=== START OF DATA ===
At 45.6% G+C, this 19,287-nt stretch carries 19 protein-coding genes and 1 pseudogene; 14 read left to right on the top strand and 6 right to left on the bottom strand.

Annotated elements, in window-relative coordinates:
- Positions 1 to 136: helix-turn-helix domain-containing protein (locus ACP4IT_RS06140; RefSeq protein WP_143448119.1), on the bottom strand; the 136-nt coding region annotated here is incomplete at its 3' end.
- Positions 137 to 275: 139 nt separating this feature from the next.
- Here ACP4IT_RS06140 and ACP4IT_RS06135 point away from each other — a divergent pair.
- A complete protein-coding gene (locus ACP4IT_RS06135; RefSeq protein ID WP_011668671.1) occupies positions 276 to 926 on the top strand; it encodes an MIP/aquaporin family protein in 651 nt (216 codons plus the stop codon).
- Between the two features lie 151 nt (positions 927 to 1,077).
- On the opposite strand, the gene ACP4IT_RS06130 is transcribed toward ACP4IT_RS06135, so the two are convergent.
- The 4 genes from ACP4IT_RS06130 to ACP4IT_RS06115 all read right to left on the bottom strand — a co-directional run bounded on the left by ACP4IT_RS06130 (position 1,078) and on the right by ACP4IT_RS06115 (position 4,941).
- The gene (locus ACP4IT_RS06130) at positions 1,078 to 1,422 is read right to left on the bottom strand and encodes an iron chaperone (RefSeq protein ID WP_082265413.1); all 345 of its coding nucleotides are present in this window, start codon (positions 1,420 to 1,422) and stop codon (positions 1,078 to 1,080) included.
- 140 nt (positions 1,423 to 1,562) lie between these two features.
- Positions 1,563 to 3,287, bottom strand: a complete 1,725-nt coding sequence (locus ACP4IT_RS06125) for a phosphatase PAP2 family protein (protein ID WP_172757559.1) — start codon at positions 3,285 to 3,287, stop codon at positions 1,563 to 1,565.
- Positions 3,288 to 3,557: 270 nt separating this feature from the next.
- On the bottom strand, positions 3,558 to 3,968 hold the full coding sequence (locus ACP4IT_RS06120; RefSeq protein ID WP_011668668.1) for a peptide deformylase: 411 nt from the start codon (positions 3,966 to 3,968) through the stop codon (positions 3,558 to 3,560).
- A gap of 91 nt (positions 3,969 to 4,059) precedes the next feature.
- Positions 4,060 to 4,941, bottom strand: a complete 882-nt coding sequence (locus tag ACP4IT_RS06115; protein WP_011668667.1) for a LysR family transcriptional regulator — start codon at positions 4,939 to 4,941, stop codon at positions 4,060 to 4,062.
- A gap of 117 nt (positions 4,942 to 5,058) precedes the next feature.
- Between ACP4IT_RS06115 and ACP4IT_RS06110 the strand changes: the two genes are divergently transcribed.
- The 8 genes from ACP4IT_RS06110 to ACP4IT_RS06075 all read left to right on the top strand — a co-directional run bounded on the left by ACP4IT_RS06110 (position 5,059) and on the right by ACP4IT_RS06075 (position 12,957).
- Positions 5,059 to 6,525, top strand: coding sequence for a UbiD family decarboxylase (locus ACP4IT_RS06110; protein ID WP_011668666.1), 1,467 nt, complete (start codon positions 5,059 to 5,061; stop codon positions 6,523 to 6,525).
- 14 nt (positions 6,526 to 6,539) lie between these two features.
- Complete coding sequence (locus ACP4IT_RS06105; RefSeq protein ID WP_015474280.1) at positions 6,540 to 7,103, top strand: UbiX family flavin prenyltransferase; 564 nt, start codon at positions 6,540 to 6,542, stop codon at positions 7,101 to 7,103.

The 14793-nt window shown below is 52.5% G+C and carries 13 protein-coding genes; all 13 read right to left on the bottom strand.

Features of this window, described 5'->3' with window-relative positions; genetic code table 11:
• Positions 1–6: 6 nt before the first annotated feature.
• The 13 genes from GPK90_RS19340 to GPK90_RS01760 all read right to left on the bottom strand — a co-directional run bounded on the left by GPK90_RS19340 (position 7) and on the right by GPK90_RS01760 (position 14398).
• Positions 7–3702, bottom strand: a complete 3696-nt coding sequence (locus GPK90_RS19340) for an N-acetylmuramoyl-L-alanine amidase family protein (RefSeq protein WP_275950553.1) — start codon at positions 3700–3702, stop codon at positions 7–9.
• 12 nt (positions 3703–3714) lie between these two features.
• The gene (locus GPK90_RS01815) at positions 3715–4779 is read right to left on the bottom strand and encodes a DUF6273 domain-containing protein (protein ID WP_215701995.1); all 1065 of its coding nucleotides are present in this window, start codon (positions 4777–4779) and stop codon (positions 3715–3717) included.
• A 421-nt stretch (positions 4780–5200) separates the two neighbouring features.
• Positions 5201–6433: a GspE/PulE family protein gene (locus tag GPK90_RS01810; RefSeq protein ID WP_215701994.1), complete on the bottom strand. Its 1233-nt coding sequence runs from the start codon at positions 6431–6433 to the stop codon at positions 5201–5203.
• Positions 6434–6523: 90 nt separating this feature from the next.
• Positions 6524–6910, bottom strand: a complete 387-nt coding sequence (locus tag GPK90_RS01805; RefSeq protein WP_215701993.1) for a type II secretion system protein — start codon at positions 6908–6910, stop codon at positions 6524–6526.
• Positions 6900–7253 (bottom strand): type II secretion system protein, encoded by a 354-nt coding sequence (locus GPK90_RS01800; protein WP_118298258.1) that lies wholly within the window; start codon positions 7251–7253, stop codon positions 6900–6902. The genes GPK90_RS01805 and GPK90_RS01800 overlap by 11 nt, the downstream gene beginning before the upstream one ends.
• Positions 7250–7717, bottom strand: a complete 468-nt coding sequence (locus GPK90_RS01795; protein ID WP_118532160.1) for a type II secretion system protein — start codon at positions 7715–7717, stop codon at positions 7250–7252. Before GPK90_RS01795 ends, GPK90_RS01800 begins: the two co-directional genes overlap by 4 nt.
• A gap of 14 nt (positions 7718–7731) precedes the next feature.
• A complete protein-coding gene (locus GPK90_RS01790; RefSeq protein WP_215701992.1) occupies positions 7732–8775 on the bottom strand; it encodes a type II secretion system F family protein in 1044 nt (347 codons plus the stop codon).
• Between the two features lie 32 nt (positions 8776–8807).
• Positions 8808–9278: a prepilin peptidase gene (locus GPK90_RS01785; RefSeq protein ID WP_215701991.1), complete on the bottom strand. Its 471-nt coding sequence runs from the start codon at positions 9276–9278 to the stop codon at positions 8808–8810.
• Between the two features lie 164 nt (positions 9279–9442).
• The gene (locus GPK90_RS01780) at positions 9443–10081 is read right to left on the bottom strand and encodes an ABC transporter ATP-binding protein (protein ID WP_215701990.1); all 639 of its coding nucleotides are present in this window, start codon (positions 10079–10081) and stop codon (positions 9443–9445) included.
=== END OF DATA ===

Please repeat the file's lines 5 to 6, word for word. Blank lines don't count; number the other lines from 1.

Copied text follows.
- Here ACP4IT_RS06140 and ACP4IT_RS06135 point away from each other — a divergent pair.
- A complete protein-coding gene (locus ACP4IT_RS06135; RefSeq protein ID WP_011668671.1) occupies positions 276 to 926 on the top strand; it encodes an MIP/aquaporin family protein in 651 nt (216 codons plus the stop codon).